Trade unions who said there was a “culture of fear” in Alex Salmond’s government are to give evidence to the Holyrood investigation into the handling of harassment allegations against the former first minister.
The committee on the Scottish Government handling of harassment complaints will hear from representatives of two civil servants’ trade unions, FDA general secretary Dave Penman and Malcolm Clark, the convenor of the Council of Scottish Government.
In written evidence ahead of their appearance before MSPs, Mr Penman said the FDA had raised concerns a decade ago about the culture and “bullying behaviour” in the former first minister’s office and other ministerial departments.
Mr Penman wrote: “The culture within the former first minister’s office and other ministerial offices in relation to bullying behaviour became a concern for us and was raised with successive permanent secretaries.
“Although action was taken and short-term improvements or apologies were made, this did not bring about an overall change in culture.
“Some civil servants expressed to us that they were operating in a culture of fear and were unable to speak truth unto power and discharge their duties effectively.”
The written submission revealed that approximately 30 union members have made complaints about five ministerial offices in the past 10 years.
Mr Penman added that union members “did not trust (the Scottish Government) to handle complaints effectively” or to ensure confidentiality of the complainants, fearing that raising formal complaints would be “detrimental” to their careers.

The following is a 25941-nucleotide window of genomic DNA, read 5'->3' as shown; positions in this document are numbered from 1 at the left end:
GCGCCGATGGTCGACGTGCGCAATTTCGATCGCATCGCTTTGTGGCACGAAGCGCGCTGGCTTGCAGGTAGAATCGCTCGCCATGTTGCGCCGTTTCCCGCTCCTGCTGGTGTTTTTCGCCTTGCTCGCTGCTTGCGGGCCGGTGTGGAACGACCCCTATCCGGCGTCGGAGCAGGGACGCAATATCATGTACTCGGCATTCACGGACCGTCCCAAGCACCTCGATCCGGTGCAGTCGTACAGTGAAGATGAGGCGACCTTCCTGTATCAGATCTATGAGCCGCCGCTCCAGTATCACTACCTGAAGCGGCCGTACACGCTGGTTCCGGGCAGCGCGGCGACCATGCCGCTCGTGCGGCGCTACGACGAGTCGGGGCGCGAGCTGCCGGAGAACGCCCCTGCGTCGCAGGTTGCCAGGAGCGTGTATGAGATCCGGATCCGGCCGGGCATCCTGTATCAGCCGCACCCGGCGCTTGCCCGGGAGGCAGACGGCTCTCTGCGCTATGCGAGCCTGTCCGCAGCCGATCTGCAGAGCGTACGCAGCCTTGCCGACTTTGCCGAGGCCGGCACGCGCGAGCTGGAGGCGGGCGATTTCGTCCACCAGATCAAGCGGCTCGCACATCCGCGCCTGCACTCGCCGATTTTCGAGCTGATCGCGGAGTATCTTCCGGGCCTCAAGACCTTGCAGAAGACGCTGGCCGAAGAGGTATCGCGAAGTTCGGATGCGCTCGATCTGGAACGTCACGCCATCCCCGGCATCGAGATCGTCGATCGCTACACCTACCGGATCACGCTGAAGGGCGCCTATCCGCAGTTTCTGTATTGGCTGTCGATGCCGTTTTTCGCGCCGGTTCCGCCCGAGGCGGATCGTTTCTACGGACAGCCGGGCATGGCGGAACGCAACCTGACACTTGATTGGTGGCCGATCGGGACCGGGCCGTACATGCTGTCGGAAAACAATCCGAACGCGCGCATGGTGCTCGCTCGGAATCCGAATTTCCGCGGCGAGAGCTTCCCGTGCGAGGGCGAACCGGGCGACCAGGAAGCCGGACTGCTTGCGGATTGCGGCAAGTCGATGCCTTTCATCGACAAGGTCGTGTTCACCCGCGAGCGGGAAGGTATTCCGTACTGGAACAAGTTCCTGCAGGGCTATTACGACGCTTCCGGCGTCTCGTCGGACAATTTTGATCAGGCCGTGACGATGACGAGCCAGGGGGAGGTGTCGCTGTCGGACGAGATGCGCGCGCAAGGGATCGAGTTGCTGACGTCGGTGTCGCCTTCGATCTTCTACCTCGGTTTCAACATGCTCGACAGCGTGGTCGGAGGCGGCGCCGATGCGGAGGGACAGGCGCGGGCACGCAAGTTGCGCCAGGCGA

Asked about claims, current permanent secretary to the Scottish Government Leslie Evans said she was “aware of concerns raised in the past”, but added: “I don’t recognise the term ‘culture of fear’.”
Mr Penman also said that, despite Scotland being the only part of the UK civil service with a clear process for civil servants to raise complaints about ministers, the policy has not stopped the concerning behaviour within government.
“This has not proved effective in eliminating behaviour that raises concern,” he wrote.
“We can see no sign of any discernible reduction in the number of concerns raised by members.”
The Holyrood investigation into the handling of harassment claims was launched following the unlawful attempt to investigate claims made against Mr Salmond.
A legal challenge by Mr Salmond – who was also cleared in court of 13 charges of sexual assault – led to a judicial review at the Court of Session that found the process had been “tainted by apparent bias” because of contact between the lead investigator and some of the accusers.
As a result, the Scottish Government had to pay more than £500,000 for Mr Salmond’s legal costs.
The inquiry has so far heard from Ms Evans, Scotland’s most senior civil servant, as well as James Hynd, the head of the cabinet, parliament and governance Division within the Scottish Government, and Nicola Richards, the Scottish Government’s director of people.